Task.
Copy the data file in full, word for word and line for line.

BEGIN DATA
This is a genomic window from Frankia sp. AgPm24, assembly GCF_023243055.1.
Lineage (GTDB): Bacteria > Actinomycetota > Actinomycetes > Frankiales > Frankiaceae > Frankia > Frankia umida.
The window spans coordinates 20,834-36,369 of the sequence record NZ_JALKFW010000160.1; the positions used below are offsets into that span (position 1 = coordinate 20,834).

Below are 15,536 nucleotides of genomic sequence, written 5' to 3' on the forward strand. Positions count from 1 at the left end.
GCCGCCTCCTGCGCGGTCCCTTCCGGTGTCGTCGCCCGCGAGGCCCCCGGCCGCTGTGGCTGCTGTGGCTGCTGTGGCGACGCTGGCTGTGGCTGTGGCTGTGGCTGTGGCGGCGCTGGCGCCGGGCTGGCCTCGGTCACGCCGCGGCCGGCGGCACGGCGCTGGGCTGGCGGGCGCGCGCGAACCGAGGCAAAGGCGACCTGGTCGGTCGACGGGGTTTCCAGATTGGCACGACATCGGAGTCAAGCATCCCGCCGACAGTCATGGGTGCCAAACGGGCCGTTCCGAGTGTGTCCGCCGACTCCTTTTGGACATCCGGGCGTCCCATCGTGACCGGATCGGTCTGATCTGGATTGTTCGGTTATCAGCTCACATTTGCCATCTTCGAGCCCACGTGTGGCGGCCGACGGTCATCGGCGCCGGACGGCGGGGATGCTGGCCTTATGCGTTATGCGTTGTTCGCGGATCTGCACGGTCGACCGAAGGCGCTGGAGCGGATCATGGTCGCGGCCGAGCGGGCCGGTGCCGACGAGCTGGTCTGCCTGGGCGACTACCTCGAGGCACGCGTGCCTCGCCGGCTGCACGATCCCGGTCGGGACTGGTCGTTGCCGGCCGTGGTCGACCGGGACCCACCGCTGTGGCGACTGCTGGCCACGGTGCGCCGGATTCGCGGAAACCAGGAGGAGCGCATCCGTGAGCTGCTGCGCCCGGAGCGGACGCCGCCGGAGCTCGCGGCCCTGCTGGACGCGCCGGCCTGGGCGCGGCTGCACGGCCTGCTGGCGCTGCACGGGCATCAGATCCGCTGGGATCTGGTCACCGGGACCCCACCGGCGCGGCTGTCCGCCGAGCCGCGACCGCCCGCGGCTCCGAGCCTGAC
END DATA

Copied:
This is a genomic window from Frankia sp. AgPm24, assembly GCF_023243055.1.
Lineage (GTDB): Bacteria > Actinomycetota > Actinomycetes > Frankiales > Frankiaceae > Frankia > Frankia umida.
The window spans coordinates 20,834-36,369 of the sequence record NZ_JALKFW010000160.1; the positions used below are offsets into that span (position 1 = coordinate 20,834).

Below are 15,536 nucleotides of genomic sequence, written 5' to 3' on the forward strand. Positions count from 1 at the left end.
GCCGCCTCCTGCGCGGTCCCTTCCGGTGTCGTCGCCCGCGAGGCCCCCGGCCGCTGTGGCTGCTGTGGCTGCTGTGGCGACGCTGGCTGTGGCTGTGGCTGTGGCTGTGGCGGCGCTGGCGCCGGGCTGGCCTCGGTCACGCCGCGGCCGGCGGCACGGCGCTGGGCTGGCGGGCGCGCGCGAACCGAGGCAAAGGCGACCTGGTCGGTCGACGGGGTTTCCAGATTGGCACGACATCGGAGTCAAGCATCCCGCCGACAGTCATGGGTGCCAAACGGGCCGTTCCGAGTGTGTCCGCCGACTCCTTTTGGACATCCGGGCGTCCCATCGTGACCGGATCGGTCTGATCTGGATTGTTCGGTTATCAGCTCACATTTGCCATCTTCGAGCCCACGTGTGGCGGCCGACGGTCATCGGCGCCGGACGGCGGGGATGCTGGCCTTATGCGTTATGCGTTGTTCGCGGATCTGCACGGTCGACCGAAGGCGCTGGAGCGGATCATGGTCGCGGCCGAGCGGGCCGGTGCCGACGAGCTGGTCTGCCTGGGCGACTACCTCGAGGCACGCGTGCCTCGCCGGCTGCACGATCCCGGTCGGGACTGGTCGTTGCCGGCCGTGGTCGACCGGGACCCACCGCTGTGGCGACTGCTGGCCACGGTGCGCCGGATTCGCGGAAACCAGGAGGAGCGCATCCGTGAGCTGCTGCGCCCGGAGCGGACGCCGCCGGAGCTCGCGGCCCTGCTGGACGCGCCGGCCTGGGCGCGGCTGCACGGCCTGCTGGCGCTGCACGGGCATCAGATCCGCTGGGATCTGGTCACCGGGACCCCACCGGCGCGGCTGTCCGCCGAGCCGCGACCGCCCGCGGCTCCGAGCCTGAC